I beg leave of applying to you in an instance where I am much Concern'd. The Case I shall lay before you, and Reccommend to your good Care. There is an officer in Paris Whom I want to send over to America on Board the Alliance, and whom I know would be of some use in the American Army. For that Reason Besides this of Reccommendations I have a great Regard for, I wish the Gentlemen Might find a passage in the frigatte. Doctor Franklin Cannot officialy send any officer, but I beg you would take this along with you, and I take upon Myself the charge of presenting him to Congress. All the Marks of Kindnes, I ever met with from them, and the Knowledge which the strictest friendship has given me of General Washington's sentiments, make me as Certain as possible that My officer will meet with the Best Reception in Philadelphia and in the Army who know I am acquainted with what may be Convenient to them.127
It is with a Great Concern that I hear of discontents Between Captain Landais and his officers, and I flatter myself that you will establish Again harmony an
The Articles alluded to in your letter from Paris I have been very Busy about. But I did not meet with Great succes till now, and what is done is not equal to what I should want.2 It is true our Circumstances are Rather Narrow in this moment, and I think that the Ministers are willing to do what they think possible or advantageous—but we do'nt alwais agree in opinion. I hope however America will have more and more occasions of knowing the true attachment of this Nation for them.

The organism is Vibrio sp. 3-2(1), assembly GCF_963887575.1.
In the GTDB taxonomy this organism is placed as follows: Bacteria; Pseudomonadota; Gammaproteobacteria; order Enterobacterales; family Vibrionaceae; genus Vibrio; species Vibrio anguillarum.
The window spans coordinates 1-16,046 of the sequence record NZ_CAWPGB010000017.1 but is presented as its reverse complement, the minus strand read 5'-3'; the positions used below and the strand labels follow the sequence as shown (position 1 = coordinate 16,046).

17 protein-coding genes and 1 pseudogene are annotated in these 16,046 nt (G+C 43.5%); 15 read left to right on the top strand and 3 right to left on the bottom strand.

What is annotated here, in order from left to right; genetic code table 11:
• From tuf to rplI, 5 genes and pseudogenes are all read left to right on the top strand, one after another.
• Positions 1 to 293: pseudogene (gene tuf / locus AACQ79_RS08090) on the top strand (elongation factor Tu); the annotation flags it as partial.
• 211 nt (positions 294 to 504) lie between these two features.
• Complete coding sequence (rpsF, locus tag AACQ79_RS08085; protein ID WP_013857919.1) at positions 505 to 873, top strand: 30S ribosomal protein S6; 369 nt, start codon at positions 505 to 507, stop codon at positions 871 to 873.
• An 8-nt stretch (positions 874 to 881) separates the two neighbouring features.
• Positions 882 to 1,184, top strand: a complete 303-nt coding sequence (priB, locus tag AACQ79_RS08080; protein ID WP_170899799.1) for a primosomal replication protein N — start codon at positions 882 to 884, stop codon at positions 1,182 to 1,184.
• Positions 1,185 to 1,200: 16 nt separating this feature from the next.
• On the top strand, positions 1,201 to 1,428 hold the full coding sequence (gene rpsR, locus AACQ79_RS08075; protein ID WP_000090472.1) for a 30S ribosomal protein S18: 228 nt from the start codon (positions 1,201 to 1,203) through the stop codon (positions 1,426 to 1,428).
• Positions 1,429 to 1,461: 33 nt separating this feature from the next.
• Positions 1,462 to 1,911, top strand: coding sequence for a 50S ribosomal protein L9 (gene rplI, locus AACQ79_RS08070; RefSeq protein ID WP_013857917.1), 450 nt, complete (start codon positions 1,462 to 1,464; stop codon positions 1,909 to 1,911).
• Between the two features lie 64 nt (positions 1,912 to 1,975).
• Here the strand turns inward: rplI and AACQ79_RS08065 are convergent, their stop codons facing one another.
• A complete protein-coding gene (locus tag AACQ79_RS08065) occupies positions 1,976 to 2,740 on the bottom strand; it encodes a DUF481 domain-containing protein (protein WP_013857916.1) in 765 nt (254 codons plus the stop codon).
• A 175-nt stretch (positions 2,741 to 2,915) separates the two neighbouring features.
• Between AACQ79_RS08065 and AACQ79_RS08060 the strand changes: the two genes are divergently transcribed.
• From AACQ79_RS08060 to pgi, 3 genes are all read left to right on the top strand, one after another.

With a great impatience I wait for your answer that I Might send the officer to Nantz. I hope you will not Refuse your patronage in this occasion, and I may answer Congress will have no objection to take a gentleman I send to them. You will, My dear sir, in settling his passage much oblige Your humble servant
The officer to whom Lafayette refers has not been identified. JA's response to Lafayette's request is unknown, for his reply of 13 April has not been found.
Lafayette was presumably referring to JA's proposal in his letter of 21 Feb. (above) that additional French ships and troops be sent to America for use against the remaining British possessions there.
Although JA was not to know the details and was mystified by the preparations for it, the “succes” that Lafayette did achieve was to win approval for a plan to mount a series of assaults on towns on the English and Irish coasts of the Irish Sea (see Benjamin Franklin to JA, 24 April, note 1, below).